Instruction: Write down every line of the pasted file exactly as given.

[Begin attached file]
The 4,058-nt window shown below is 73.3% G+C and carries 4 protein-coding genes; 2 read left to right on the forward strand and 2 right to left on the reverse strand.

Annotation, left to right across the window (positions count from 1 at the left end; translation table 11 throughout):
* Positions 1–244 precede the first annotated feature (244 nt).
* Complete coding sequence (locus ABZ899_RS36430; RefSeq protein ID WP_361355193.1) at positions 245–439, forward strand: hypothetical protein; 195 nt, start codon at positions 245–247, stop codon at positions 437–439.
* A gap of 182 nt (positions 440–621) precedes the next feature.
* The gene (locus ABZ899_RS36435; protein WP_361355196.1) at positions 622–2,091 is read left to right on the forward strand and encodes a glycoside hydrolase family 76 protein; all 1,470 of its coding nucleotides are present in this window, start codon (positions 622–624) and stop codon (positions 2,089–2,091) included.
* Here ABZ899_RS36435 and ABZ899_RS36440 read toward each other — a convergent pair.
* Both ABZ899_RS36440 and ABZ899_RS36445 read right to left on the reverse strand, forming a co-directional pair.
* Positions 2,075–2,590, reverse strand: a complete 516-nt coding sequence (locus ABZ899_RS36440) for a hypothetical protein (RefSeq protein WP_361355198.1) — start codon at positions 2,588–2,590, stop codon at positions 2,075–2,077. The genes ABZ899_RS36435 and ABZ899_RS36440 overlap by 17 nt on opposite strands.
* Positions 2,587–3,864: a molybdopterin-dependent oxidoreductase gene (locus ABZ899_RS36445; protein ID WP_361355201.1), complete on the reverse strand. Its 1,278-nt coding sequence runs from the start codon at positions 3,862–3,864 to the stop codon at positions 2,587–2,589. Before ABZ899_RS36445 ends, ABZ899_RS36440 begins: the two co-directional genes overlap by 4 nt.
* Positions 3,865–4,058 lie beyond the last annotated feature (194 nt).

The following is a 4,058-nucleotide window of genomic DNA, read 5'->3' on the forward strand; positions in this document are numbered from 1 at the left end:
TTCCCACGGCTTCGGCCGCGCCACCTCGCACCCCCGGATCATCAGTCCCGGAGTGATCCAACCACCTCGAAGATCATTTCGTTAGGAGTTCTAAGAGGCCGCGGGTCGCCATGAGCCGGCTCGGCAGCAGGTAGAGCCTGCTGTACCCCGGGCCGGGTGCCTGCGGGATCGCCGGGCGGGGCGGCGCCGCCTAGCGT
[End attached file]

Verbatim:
The 4,058-nt window shown below is 73.3% G+C and carries 4 protein-coding genes; 2 read left to right on the forward strand and 2 right to left on the reverse strand.

Annotation, left to right across the window (positions count from 1 at the left end; translation table 11 throughout):
* Positions 1–244 precede the first annotated feature (244 nt).
* Complete coding sequence (locus ABZ899_RS36430; RefSeq protein ID WP_361355193.1) at positions 245–439, forward strand: hypothetical protein; 195 nt, start codon at positions 245–247, stop codon at positions 437–439.
* A gap of 182 nt (positions 440–621) precedes the next feature.
* The gene (locus ABZ899_RS36435; protein WP_361355196.1) at positions 622–2,091 is read left to right on the forward strand and encodes a glycoside hydrolase family 76 protein; all 1,470 of its coding nucleotides are present in this window, start codon (positions 622–624) and stop codon (positions 2,089–2,091) included.
* Here ABZ899_RS36435 and ABZ899_RS36440 read toward each other — a convergent pair.
* Both ABZ899_RS36440 and ABZ899_RS36445 read right to left on the reverse strand, forming a co-directional pair.
* Positions 2,075–2,590, reverse strand: a complete 516-nt coding sequence (locus ABZ899_RS36440) for a hypothetical protein (RefSeq protein WP_361355198.1) — start codon at positions 2,588–2,590, stop codon at positions 2,075–2,077. The genes ABZ899_RS36435 and ABZ899_RS36440 overlap by 17 nt on opposite strands.
* Positions 2,587–3,864: a molybdopterin-dependent oxidoreductase gene (locus ABZ899_RS36445; protein ID WP_361355201.1), complete on the reverse strand. Its 1,278-nt coding sequence runs from the start codon at positions 3,862–3,864 to the stop codon at positions 2,587–2,589. Before ABZ899_RS36445 ends, ABZ899_RS36440 begins: the two co-directional genes overlap by 4 nt.
* Positions 3,865–4,058 lie beyond the last annotated feature (194 nt).

The following is a 4,058-nucleotide window of genomic DNA, read 5'->3' on the forward strand; positions in this document are numbered from 1 at the left end:
TTCCCACGGCTTCGGCCGCGCCACCTCGCACCCCCGGATCATCAGTCCCGGAGTGATCCAACCACCTCGAAGATCATTTCGTTAGGAGTTCTAAGAGGCCGCGGGTCGCCATGAGCCGGCTCGGCAGCAGGTAGAGCCTGCTGTACCCCGGGCCGGGTGCCTGCGGGATCGCCGGGCGGGGCGGCGCCGCCTAGCGT